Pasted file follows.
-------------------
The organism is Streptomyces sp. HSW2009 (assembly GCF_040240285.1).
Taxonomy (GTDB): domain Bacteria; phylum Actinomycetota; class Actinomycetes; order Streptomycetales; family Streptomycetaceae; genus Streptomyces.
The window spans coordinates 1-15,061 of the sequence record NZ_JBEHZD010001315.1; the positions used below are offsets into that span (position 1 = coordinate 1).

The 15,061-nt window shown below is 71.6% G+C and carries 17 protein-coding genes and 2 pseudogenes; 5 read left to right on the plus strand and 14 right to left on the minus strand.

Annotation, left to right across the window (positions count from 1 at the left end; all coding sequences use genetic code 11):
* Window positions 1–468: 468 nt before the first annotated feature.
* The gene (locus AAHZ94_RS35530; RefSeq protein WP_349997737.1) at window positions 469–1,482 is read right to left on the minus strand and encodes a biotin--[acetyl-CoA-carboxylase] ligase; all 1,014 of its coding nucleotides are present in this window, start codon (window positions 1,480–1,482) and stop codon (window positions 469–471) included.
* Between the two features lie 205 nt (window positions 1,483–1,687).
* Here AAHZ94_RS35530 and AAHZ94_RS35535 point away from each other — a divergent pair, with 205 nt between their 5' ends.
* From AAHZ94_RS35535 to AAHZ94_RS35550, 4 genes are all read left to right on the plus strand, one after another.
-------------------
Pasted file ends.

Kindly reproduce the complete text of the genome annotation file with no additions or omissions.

The organism is Streptomyces sp. HSW2009 (assembly GCF_040240285.1).
Taxonomy (GTDB): domain Bacteria; phylum Actinomycetota; class Actinomycetes; order Streptomycetales; family Streptomycetaceae; genus Streptomyces.
The window spans coordinates 1-15,061 of the sequence record NZ_JBEHZD010001315.1; the positions used below are offsets into that span (position 1 = coordinate 1).

The 15,061-nt window shown below is 71.6% G+C and carries 17 protein-coding genes and 2 pseudogenes; 5 read left to right on the plus strand and 14 right to left on the minus strand.

Annotation, left to right across the window (positions count from 1 at the left end; all coding sequences use genetic code 11):
* Window positions 1–468: 468 nt before the first annotated feature.
* The gene (locus AAHZ94_RS35530; RefSeq protein WP_349997737.1) at window positions 469–1,482 is read right to left on the minus strand and encodes a biotin--[acetyl-CoA-carboxylase] ligase; all 1,014 of its coding nucleotides are present in this window, start codon (window positions 1,480–1,482) and stop codon (window positions 469–471) included.
* Between the two features lie 205 nt (window positions 1,483–1,687).
* Here AAHZ94_RS35530 and AAHZ94_RS35535 point away from each other — a divergent pair, with 205 nt between their 5' ends.
* From AAHZ94_RS35535 to AAHZ94_RS35550, 4 genes are all read left to right on the plus strand, one after another.